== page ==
Monday, September 15, 2014

Moving and Making New Friends

When I talk to my friends who have moved to do awesome things around the world, there is one theme that transcends different culture, environments, and industries... everyone feels like they have a hard time finding new good friends. It's something I call the "reverse empty nester syndrome". When people finally grow up and leave the security of home and school, they find themselves excited about their future but very lonely in a strange new world.

In school, making friends is relatively easy. You sit down next to somebody in class, introduce yourself, and you immediately have a ton in common (the class, the school, mutual friends, etc). For seventeen years (give or take for various degrees) you essentially make friends professionally. But as soon as you move the tassel to the left side of your cap, making friends is suddenly a complex game. What's worse is that when you still Skype, SnapChat, Gchat, Facebook message, tweet, iMessage, text, and call your old friends, you often can barely find time to make new ones.

Cue you eating delivery pizza and drinking wine in an apartment filled with unpacked boxes watching reruns of TV shows on Netflix. And then telling your friends who are hundreds of miles away about it on Skype, SnapChat, Gchat, Facebook, and Twitter. Sound familiar?

While a night in can be great and old friends are "gold" (according to Girl Scout campfire songs), making new friends is an important part of starting your new life somewhere. Starting fresh can be difficult, but it is also a great opportunity to reinvent yourself. Life isn't about wallowing in sadness, so take ownership of your move and try a few of the following ways to meet new friends.

Sit With People in the Lunchroom

If you have a lunchroom at work, take it upon yourself to find an empty seat and introduce yourself to some new people. Sitting at a new table can be oddly scary, but it is a great way to get to actually talk to people at work. You will definitely not make new friends by sitting alone at your desk, so what have you got to lose?

Go to a Meetup

Meetup is a great way to find people nearby who are looking to do things with new friends. If you are worried about safety, go to ones organized in public locations. In bigger cities, you can find people who have specific similar interests. In smaller towns... you can find people!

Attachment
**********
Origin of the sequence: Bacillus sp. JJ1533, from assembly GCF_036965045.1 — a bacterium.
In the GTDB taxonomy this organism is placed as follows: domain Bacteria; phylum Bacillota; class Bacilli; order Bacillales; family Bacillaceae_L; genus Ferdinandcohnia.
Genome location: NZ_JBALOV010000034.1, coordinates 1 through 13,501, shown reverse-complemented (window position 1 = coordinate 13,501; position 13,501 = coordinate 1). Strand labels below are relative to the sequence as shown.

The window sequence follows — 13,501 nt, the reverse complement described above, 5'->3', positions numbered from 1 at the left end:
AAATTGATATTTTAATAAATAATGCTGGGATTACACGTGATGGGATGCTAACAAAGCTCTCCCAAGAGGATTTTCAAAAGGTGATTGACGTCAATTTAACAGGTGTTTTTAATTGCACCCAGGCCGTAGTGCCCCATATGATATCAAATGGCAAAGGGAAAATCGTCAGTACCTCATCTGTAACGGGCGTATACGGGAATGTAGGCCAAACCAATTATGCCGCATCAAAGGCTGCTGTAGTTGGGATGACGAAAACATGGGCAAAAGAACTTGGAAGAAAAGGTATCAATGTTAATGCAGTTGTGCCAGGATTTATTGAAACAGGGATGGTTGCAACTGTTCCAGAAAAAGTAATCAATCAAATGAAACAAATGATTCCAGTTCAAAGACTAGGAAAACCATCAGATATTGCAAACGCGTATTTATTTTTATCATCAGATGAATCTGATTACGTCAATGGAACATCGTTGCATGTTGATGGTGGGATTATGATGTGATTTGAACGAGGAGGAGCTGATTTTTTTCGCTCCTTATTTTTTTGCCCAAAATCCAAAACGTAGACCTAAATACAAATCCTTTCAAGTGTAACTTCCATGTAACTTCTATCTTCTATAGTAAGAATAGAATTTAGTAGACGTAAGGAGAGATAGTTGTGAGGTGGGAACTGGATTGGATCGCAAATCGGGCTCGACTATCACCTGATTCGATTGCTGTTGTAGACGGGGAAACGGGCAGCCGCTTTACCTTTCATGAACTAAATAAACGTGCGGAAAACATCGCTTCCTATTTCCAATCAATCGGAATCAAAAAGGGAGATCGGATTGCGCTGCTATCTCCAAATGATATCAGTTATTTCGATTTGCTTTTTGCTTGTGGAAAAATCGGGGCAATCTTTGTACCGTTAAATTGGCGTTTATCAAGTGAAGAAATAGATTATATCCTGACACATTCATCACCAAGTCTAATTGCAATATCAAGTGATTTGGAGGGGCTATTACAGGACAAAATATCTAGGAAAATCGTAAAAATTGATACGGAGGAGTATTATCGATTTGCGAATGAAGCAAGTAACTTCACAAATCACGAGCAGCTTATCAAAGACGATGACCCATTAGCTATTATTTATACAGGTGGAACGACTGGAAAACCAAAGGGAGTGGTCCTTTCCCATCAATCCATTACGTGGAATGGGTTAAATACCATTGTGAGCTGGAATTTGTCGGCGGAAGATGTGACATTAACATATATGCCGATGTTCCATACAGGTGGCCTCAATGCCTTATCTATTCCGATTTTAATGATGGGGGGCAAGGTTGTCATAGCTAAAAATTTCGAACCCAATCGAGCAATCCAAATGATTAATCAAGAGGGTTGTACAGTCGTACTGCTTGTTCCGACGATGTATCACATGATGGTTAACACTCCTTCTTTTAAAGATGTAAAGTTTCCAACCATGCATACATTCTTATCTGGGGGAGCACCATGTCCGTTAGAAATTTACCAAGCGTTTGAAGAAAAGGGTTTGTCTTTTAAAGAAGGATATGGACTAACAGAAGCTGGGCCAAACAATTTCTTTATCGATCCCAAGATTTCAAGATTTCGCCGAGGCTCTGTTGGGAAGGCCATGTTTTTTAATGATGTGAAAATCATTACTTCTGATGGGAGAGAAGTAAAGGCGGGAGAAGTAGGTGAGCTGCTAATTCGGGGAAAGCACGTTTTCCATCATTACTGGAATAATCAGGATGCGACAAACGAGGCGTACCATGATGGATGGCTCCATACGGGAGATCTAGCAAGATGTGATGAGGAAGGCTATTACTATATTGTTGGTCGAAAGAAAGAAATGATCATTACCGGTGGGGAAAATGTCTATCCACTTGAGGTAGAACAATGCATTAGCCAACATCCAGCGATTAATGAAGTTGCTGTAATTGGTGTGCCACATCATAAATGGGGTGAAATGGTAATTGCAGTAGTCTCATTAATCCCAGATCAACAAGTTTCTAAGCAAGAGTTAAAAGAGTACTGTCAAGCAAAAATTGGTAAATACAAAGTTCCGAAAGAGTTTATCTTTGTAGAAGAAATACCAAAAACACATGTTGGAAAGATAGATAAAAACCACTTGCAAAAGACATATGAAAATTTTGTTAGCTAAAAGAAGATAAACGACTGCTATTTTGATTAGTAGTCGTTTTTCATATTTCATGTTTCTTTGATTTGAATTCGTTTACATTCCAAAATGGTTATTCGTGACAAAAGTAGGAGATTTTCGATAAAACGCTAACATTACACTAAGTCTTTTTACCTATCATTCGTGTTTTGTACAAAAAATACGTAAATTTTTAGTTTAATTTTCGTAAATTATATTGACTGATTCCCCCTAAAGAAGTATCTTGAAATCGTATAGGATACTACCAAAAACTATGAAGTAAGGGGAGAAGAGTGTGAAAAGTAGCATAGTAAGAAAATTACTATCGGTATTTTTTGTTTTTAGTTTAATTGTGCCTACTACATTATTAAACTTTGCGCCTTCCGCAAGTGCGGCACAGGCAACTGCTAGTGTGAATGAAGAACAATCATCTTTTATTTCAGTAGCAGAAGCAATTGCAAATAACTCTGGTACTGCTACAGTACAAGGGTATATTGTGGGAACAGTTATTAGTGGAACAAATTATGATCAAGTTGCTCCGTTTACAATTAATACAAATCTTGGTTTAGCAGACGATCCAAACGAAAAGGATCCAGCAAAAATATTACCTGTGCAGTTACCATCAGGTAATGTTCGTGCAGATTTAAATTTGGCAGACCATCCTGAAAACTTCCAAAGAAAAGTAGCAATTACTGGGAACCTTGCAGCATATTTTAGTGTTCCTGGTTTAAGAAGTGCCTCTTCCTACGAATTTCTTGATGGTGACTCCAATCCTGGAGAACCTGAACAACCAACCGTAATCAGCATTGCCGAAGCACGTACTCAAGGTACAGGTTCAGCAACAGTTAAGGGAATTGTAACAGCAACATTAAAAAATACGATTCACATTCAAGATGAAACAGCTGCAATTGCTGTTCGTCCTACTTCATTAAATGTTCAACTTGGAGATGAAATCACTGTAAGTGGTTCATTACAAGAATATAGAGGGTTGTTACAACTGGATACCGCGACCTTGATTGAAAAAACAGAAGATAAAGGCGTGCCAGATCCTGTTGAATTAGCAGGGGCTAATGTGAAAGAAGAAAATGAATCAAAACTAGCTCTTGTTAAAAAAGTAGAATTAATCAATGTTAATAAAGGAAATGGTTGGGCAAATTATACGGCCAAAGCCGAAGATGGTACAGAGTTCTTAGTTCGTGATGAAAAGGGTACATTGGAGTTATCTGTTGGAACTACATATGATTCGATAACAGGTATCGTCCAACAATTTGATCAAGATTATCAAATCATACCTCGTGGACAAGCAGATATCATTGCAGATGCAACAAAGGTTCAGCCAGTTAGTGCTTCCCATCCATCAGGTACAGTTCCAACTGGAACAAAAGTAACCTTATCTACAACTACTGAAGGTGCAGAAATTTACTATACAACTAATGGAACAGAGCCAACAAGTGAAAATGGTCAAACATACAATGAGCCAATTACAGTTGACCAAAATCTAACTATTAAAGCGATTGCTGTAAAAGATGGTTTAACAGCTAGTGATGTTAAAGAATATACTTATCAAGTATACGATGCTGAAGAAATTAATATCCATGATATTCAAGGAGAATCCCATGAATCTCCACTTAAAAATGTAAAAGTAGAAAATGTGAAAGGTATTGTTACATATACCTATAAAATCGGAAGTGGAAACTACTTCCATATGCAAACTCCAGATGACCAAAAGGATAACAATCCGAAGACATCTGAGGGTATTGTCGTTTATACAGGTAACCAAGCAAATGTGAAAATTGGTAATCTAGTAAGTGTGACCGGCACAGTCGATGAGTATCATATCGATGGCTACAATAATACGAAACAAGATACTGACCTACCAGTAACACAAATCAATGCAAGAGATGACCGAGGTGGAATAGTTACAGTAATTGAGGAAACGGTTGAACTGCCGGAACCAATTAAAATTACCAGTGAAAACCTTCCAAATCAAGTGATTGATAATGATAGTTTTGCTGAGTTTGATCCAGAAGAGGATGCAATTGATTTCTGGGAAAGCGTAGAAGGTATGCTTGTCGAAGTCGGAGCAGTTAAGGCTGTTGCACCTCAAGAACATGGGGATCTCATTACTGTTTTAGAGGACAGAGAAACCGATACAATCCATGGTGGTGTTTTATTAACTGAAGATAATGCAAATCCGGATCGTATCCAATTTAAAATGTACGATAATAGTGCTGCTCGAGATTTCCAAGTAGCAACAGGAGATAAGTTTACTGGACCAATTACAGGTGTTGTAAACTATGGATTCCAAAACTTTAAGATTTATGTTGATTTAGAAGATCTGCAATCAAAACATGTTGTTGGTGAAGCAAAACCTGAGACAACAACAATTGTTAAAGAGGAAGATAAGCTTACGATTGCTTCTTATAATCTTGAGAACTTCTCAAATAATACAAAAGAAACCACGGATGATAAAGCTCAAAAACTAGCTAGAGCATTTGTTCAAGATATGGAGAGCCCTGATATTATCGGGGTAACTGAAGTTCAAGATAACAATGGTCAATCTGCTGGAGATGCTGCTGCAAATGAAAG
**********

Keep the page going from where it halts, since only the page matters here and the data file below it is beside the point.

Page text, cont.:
Try Volunteering

Try doing something good for your new community, and meeting nice people at the same time! If you don't have a charity with which you have a particularly strong connection, check out VolunteerMatch to find new opportunities.

Those were supposed to be hairnets, but they came out looking more like colonial garb.  Again, I never said I was an artist. 

Find a Cultural/Religious Organization

If you identify with a specific culture or religion, try to find a branch nearby. These can be easy ready built communities.

Take a Class

Make new friends while you broaden your horizons and learn a new skill. I'm partial to taking art, exercise or language classes since they are so different from my profession. These are offered at colleges, community centers, gyms, art galleries, etc. Poke around and see what fits you best!

Join a Professional Organization

Build a strong network and meet new people in your area be joining and becoming involved with a professional organization. If you somehow made it through college without being inducted into any professional societies, SWE, ASME, IEEE, ASCE, AIChE, MRS, or whatever other organization that is related to your field are all great options.

However you decide to meet people, make sure to take the initiative to invite your new friends to hang out. Don't forget, making new friends is a process. Keep trying new things and you'll find yourself feeling at home in no time.



PS. What other suggestions do you have for how adults can make new friends after a big move?


  1. Weirdly I recommend online dating (assuming you're single, of course). Online dating is a strange, unique social ritual where the whole point is to get to know random people you wouldn't otherwise know. And if you hit it off with someone from the area, you can integrate yourself into their friend group (see, e.g. Robin on HIMYM).

    1. Great suggestion! I haven't tried that, but I have a lot of friends who exclusively use online dating to make friends in new cities.

  2. I love the idea of making friends when volunteering. Even if you don't end up 'clicking' with anyone, you will have put yourself out there and helped a good cause.

    1. Yep! It's a good way to feel like your time wasn't wasted either way.


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